[Allozymes, genetic distances, Helix aspersa, NMDS, ordination.]

Syst. Biol. 47(2):32-42, 1998

Phylogenetic analysis and intraspecific variation: performance of parsimony, likelihood, and distance methods

John J. Wiens1 and Maria R. Servedio2

1 Section of Amphibians and Reptiles, Carnegie Museum of Natural History, Pittsburgh, Pennsylvania 15213-4080, USA;

2 Department of Zoology, University of Texas, Austin, Texas 78712-1064, USA;

Abstract.---Intraspecific variation is abundant in all types of systematic characters but is rarely addressed in simulation studies of phylogenetic method performance. We compared the accuracy of 15 phylogenetic methods using simulations to: (1) determine the most accurate method(s) for analyzing polymorphic data (under simplified conditions), and (2) test if generalizations about the performance of phylogenetic methods based on previous simulations of fixed (non-polymorphic) characters are robust to a very different evolutionary model that explicitly includes intraspecific variation. Simulated data sets consisted of allele frequencies that evolved by genetic drift. The phylogenetic methods included eight parsimony coding methods, continuous maximum likelihood, and three distance methods (UPGMA, neighbor joining, and Fitch-Margoliash) applied to two genetic distance measures (NeiÕs and the modified Cavalli-Sforza and Edwards chord distance). Two sets of simulations were performed. The first examined the effects of different branch lengths, sample sizes (individuals sampled per species), numbers of characters, and numbers of alleles per locus in the eight-taxon case. The second examined more extensively the effects of branch length in the four-taxon, two-allele case. Overall, the most accurate methods were likelihood, the additive distance methods (neighbor joining and Fitch-Margoliash), and the frequency parsimony method. Despite the use of a very different evolutionary model in the present paper, many of the results are similar to those from simulations of fixed characters. Similarities include the presence of the ŅFelsenstein ZoneÓ where methods often fail, which suggests that long-branch attraction may occur among closely related species through genetic drift. Differences between the results of fixed and polymorphic data simulations include the following: (1) UPGMA is as accurate or more accurate than nonfrequency parsimony methods across nearly all combinations of branch lengths, (2) likelihood and the additive distance methods are not positively misled under any combination of branch lengths tested (even when the assumptions of the methods are violated and few characters are sampled). We found that sample size is an important determinant of accuracy and affects the relative success of methods (i.e., distance and likelihood methods outperform parsimony at small sample sizes). Attempts to generalize about the behavior of phylogenetic methods should consider the extreme examples offered by fixed-mutation models of DNA sequence data and genetic-drift models of allele frequencies.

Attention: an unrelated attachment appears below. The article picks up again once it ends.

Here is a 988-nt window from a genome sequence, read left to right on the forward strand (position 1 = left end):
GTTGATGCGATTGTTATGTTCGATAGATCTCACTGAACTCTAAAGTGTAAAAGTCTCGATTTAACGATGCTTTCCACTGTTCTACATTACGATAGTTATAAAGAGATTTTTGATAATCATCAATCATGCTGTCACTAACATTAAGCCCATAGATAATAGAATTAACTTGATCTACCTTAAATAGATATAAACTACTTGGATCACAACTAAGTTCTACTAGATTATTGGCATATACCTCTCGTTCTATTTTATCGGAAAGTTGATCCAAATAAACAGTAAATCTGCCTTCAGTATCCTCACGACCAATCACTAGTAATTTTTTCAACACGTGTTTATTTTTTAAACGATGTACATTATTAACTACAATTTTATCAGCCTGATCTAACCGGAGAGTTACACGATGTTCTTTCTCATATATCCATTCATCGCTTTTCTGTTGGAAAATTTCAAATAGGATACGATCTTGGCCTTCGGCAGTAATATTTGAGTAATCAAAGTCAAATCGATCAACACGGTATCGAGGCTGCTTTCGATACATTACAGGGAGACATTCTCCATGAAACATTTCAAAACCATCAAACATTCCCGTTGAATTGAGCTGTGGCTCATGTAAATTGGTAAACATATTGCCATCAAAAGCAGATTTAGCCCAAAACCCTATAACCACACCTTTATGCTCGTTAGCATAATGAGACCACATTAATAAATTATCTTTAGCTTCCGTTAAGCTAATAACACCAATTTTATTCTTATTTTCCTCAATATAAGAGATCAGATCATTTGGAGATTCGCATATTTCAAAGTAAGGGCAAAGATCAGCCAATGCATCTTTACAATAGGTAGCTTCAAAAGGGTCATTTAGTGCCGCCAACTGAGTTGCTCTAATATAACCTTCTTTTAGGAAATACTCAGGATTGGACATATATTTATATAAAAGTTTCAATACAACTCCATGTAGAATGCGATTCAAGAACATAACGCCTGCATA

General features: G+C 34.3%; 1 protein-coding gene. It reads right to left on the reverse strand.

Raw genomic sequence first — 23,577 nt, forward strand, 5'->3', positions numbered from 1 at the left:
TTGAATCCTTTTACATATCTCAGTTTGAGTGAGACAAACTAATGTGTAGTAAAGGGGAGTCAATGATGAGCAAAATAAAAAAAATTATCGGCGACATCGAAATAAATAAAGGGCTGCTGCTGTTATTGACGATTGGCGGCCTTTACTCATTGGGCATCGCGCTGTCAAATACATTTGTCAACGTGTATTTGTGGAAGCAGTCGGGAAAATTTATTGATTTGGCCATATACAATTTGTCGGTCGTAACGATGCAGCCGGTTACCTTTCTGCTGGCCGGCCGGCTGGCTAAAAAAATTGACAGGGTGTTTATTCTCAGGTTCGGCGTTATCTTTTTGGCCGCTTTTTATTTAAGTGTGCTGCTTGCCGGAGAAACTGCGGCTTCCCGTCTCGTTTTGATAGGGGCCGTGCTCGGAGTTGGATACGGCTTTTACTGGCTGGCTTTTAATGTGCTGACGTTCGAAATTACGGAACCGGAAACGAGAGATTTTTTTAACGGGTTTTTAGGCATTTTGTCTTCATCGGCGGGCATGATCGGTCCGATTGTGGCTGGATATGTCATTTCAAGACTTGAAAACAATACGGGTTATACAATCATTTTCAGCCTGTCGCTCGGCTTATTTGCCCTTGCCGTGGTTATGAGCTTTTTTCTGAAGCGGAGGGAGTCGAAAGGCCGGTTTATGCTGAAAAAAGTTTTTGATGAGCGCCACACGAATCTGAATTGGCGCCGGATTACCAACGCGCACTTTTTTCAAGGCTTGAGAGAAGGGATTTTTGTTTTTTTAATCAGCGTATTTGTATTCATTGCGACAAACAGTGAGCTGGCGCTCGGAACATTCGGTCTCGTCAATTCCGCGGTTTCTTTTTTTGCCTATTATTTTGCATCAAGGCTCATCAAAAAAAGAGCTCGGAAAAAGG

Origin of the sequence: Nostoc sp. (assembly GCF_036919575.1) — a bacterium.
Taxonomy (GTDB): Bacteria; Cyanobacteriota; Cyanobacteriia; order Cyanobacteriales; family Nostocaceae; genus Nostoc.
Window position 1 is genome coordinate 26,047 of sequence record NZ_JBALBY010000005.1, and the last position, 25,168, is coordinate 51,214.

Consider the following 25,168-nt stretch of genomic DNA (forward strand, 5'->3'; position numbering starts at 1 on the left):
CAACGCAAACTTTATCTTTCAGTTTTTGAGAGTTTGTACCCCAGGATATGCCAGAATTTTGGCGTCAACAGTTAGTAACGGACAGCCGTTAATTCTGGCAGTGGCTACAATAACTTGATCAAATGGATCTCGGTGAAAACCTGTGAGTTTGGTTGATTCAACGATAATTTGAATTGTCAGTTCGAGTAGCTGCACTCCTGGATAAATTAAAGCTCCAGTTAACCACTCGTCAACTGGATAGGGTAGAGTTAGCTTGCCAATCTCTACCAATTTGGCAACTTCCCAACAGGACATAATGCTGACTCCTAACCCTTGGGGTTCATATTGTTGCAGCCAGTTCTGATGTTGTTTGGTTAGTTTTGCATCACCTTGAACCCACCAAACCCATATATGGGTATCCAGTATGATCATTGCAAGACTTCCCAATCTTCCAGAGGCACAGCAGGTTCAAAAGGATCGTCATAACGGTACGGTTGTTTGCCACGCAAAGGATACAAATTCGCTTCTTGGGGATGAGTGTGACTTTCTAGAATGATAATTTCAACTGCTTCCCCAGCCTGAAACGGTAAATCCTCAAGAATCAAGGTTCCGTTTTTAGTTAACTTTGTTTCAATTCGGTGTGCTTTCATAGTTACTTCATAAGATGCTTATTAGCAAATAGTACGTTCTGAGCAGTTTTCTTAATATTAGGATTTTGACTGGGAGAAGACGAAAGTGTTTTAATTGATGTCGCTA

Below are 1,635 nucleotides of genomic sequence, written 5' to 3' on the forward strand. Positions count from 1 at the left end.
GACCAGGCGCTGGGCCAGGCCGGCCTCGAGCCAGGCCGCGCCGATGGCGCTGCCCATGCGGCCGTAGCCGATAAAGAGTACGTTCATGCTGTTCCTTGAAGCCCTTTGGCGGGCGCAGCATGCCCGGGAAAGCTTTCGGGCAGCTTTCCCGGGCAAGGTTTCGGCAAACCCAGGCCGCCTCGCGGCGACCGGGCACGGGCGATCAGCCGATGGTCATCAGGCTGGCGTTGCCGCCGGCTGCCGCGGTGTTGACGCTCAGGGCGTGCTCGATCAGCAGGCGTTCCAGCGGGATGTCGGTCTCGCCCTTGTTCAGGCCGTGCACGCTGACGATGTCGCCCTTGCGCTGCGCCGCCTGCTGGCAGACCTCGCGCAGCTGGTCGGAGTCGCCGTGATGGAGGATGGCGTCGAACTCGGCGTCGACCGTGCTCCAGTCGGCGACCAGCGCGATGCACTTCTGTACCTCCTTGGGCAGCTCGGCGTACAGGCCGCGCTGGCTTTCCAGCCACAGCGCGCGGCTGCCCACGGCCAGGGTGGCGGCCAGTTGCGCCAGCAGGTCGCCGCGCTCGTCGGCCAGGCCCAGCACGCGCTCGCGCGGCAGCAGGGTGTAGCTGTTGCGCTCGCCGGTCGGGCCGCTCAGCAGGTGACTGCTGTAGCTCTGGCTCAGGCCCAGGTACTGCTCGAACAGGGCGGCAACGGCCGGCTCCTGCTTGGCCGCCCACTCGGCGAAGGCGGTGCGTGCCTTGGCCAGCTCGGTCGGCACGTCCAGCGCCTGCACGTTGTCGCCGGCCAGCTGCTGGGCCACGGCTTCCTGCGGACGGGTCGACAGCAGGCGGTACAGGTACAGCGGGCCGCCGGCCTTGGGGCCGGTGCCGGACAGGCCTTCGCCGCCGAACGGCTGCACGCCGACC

[Accuracy; distance methods; maximum likelihood; parsimony; polymorphism; simulations.]

Syst. Biol. 47(2):254-263, 1998

Landmark based thin-plate spline relative warp analysis of gastropod shells

J. R. Stone1

Department of Zoology, University of Toronto, Toronto, Ontario, Canada M5S 3G5

Abstract.---In the analysis of organismal form, landmark-based geometrical morphometrics now are preferred to traditional morphometrics by many systematists. However, certain forms have eluded geometrical morphometric analysis because landmarks on them are difficult to define; this situation is a problem of logistics rather than an inadequacy of the landmark-based approach. In this article, a landmark-based geometrical morphometric analysis is performed on one such form (the gastropod shell), and the results obtained are compared to those obtained using more traditional methods of morphometric analysis.